Shareholder sues HP over claims it misled investors

HP boasted about the expected success of the TouchPad ahead of its release as most manufacturers do about their products. But now that has at least one shareholder steaming mad.

Rachel King Staff Writer
Rachel King is a staff writer for ZDNet based in San Francisco.
Rachel King
HP TouchPad
HP discontinued its TouchPad. James Martin/CNET

Hewlett-Packard is being sued by one of its shareholders following the sudden dismissal of webOS and the HP TouchPad in August.

Specifically, Reuters reports that shareholder Richard Gammel is accusing HP of covering up and not admitting to investors that webOS wasn't actually central to the business model of the company anymore even while it was building up the HP TouchPad.

The suit also claims that HP executives--especially CEO Leo Apotheker and CFO Cathie Lesjak--made positive statements about the state of HP that "later proved unfounded."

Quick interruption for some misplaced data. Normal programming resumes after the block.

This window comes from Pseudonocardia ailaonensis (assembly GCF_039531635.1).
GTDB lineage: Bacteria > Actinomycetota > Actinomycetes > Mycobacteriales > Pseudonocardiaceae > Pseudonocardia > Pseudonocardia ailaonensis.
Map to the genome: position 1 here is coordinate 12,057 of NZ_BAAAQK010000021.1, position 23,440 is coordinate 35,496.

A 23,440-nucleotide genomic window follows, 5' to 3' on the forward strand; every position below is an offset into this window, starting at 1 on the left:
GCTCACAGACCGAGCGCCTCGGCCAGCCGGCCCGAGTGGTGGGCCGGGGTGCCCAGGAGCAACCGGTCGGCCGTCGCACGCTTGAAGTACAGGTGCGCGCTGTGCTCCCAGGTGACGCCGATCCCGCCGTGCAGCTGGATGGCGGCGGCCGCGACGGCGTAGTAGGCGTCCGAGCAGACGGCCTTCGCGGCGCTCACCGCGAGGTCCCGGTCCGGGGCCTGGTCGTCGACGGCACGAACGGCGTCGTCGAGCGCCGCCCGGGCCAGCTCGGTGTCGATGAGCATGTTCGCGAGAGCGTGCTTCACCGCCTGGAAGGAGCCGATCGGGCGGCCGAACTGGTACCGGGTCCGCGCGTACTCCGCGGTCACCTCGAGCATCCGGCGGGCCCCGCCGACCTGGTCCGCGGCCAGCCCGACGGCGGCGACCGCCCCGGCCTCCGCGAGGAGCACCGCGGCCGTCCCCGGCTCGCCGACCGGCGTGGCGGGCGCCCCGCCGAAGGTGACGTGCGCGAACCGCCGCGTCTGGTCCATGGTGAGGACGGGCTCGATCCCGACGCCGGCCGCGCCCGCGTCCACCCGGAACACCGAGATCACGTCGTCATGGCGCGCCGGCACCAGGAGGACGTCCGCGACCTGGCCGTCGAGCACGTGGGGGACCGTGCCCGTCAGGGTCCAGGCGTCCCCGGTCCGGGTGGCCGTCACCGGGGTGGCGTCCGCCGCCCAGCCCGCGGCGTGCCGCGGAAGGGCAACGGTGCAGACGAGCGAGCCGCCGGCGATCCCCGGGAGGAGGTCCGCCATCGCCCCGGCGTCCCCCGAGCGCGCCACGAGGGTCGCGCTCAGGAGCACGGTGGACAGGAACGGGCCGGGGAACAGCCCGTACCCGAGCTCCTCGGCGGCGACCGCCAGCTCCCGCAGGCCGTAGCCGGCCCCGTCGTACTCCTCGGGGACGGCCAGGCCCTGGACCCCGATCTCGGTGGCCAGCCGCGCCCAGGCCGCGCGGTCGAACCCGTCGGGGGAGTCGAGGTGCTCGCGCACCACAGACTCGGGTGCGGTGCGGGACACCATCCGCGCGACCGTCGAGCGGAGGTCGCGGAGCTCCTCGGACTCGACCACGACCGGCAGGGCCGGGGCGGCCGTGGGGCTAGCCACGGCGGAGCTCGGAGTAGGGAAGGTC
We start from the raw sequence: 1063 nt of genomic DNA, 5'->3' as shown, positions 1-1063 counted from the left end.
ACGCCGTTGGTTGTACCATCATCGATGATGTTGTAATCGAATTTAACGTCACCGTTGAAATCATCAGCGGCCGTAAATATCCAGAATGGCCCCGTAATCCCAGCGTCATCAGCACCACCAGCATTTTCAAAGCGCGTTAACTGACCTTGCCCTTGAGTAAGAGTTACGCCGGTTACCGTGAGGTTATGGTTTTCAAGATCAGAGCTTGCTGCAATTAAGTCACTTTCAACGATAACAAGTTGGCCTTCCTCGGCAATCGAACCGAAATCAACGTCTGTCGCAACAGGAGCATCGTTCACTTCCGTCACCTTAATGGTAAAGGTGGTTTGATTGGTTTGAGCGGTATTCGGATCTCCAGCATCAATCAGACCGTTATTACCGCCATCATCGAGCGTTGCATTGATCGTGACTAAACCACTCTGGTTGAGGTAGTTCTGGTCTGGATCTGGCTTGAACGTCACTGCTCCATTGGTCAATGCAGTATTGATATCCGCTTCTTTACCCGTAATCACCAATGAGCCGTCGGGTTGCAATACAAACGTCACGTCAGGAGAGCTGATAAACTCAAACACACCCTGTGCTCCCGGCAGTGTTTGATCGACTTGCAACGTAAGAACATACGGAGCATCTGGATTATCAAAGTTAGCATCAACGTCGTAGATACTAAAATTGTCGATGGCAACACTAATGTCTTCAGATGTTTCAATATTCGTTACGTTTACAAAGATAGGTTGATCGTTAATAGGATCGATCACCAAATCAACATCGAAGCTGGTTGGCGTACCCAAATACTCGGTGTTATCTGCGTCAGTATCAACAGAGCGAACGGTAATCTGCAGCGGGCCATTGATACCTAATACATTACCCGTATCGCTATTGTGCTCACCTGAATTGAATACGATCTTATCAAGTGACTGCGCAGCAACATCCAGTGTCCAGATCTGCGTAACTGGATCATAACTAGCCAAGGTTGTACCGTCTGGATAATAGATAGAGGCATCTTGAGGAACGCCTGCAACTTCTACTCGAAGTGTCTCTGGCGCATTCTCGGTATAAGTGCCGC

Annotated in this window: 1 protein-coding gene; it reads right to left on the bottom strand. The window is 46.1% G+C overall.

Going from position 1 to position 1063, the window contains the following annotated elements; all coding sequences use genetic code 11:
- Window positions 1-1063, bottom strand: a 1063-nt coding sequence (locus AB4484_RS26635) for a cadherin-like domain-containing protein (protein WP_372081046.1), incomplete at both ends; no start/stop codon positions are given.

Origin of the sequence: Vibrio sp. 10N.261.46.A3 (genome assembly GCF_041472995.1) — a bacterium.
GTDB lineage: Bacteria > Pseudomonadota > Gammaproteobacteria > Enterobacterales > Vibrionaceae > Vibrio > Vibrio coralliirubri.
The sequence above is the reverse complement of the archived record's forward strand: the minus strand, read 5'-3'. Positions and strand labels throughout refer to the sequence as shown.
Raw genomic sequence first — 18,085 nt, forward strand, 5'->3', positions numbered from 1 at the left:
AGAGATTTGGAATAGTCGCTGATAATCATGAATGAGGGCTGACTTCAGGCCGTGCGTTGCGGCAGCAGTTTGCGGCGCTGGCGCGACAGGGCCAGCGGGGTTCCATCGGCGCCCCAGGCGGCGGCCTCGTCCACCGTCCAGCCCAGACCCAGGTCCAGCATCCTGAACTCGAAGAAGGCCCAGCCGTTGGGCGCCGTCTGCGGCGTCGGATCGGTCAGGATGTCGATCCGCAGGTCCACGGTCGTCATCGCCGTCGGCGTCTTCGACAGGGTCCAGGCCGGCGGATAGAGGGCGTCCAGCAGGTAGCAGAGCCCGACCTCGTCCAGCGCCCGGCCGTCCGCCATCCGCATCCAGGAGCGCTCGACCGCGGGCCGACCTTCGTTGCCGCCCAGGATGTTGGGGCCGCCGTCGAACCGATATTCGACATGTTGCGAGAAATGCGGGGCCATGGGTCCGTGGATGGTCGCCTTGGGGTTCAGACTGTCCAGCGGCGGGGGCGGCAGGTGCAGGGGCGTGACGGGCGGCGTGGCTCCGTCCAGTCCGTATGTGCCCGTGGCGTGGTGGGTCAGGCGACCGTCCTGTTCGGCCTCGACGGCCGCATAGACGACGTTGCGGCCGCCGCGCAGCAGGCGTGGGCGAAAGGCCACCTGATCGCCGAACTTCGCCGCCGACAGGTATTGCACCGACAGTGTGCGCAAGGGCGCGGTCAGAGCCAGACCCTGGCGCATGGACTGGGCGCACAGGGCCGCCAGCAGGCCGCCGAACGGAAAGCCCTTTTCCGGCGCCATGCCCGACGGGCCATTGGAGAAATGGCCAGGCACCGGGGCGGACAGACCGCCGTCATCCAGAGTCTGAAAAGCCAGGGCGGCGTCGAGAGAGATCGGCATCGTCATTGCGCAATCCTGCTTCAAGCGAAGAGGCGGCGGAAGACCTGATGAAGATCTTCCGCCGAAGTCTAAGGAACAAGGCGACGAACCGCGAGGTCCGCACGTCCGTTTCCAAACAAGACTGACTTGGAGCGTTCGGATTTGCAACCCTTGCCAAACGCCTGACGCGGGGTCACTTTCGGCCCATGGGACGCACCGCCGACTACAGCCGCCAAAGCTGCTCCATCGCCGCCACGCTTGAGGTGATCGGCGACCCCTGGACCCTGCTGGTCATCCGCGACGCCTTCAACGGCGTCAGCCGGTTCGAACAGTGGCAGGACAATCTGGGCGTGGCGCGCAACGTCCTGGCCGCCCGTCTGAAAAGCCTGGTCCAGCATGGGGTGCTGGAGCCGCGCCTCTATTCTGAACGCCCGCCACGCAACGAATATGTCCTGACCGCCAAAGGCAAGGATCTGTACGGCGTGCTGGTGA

Now, all executives try to sound positive to investors so as not to stir things up and scare them away. Additionally, it's only natural in business to boast about and promote products before their releases to gain interest. Just look at RIM trying to save face and tout the BlackBerry 7 smartphone series (and even the PlayBook) today.

But if HP's leaders were flat out lying about the corporation's financial well-being, then that's a major problem--as it would be if it was discovered that HP was planning to jettison webOS before the TouchPad even launched.

Nevertheless, if Gammel succeeds and proves that HP was negligent and dishonest with its investors, then damages would be awarded to anyone that bought HP shares between November 22, 2010, and August 18, 2011--the same day that HP gave up on webOS and its related products.

This story was originally published at ZDNet's Between the Lines.